Consultation on the new UKLR, including on the second tranche of rules to be published in Q1 2024, will run until 22 March 2024. We expect to see refinements made in some areas. Final rules will be published “at the start of the second half of 2024” and come into force two weeks later. When the new listing regime goes live, existing listed companies will be “mapped” to one of the new listing categories that will be created: see further below.

New ESCC category: key rules

Significant transactions

As originally proposed, an ESCC company that enters into a non-ordinary course of business transaction that represents 25% or more in any class test (which is currently categorised as a Class 1 transaction) will not need to obtain shareholder approval or publish an FCA-approved circular. Removing these requirements is designed to enable UK listed companies to compete for assets more effectively against global competitors. However, the question of whether to drop the requirement for shareholder approval divided market participants: see the box below headed “Dropping the requirement for shareholder approval: key arguments”.

In order to ensure that investors are given sufficient information, and to help ensure boards conduct a robust assessment of the benefits and risks attached to a transaction, a company will have to include more information about the transaction in its RIS announcement than is currently required. Under the draft rules published for consultation, the announcement would have to include some of the information that under current premium segment rules must be included in a Class 1 circular: see the box below.

By enhancing the disclosures required, the FCA has responded to some of the concerns raised by market participants about the removal of shareholder approval. However, pulling together all the information specified – particularly target financial information - and obtaining suitable comfort on its accuracy and to support statements to be made by the board is likely to be onerous and add significant delay and cost to the transaction process. We therefore expect this to be an area where refinements are made during the next phase of the consultation process. In any event, because the onus of deciding whether to enter into a significant transaction will now lie solely with the board, existing governance processes around transactions may need to be enhanced.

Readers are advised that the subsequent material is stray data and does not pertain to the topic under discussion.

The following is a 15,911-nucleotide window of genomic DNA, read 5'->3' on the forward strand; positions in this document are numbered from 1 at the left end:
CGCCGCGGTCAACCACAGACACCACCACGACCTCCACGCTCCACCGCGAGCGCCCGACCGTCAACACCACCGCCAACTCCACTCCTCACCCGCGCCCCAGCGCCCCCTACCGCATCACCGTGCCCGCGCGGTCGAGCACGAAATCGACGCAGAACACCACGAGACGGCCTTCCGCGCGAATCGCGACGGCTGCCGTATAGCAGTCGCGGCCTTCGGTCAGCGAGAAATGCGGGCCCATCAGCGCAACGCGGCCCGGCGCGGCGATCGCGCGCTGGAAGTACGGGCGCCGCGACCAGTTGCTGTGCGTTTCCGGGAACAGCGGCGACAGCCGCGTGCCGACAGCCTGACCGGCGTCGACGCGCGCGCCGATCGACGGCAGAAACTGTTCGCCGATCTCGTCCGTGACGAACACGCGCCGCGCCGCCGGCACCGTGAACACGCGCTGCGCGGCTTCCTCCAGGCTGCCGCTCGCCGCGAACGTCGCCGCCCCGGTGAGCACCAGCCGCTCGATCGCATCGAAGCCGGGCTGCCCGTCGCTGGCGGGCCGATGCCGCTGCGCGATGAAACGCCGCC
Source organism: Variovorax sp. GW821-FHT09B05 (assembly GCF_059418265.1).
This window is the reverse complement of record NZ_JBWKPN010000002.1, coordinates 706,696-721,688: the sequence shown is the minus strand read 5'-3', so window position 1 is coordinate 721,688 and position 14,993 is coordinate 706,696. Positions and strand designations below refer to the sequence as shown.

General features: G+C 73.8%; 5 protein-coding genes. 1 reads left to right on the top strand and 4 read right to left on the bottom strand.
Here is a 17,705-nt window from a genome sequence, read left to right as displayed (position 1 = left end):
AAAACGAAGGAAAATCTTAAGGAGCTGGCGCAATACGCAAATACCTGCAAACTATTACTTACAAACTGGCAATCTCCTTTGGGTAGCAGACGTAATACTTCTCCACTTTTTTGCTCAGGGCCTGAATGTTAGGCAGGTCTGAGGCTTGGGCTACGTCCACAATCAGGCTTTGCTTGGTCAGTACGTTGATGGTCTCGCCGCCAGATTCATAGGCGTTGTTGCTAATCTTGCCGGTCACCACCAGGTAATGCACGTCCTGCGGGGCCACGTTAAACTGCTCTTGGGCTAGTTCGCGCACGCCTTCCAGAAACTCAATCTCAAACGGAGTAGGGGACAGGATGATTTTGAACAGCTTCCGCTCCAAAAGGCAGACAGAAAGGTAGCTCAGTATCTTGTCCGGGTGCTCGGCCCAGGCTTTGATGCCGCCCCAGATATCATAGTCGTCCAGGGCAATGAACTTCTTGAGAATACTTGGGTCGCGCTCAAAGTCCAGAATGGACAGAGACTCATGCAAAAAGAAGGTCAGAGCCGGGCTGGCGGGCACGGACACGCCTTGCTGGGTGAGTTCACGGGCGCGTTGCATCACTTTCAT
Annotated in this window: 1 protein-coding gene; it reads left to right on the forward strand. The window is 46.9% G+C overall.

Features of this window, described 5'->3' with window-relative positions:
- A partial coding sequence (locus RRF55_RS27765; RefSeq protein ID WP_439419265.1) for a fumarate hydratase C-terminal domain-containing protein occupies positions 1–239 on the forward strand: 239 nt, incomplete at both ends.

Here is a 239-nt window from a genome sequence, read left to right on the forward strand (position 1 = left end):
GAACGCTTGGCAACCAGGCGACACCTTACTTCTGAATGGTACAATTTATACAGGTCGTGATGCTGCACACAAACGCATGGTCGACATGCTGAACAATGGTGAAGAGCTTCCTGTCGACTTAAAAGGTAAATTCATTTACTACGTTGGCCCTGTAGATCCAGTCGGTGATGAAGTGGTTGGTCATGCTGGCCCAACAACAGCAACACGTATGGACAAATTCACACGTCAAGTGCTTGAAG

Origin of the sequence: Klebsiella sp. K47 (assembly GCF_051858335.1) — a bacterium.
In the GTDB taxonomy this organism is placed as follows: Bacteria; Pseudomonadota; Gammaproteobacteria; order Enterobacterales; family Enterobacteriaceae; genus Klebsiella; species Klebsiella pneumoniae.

Significant transactions: information to be included in the announcement

In addition to the information currently required under premium segment rules, an announcement of a significant transaction will have to include:

  • Risk factors
  • A statement by the board that the transaction is, in the board’s opinion, in the best interests of shareholders as a whole
  • (Generally) audited historical financial information (HFI) on the target covering at least the last two financial years, and details of any significant change in the financial position of the listed company or target since the end of the most recent year. But where such HFI is not available, the announcement will have to explain how the consideration was arrived at and include a statement by the board that it believes the consideration to be fair as far as shareholders are concerned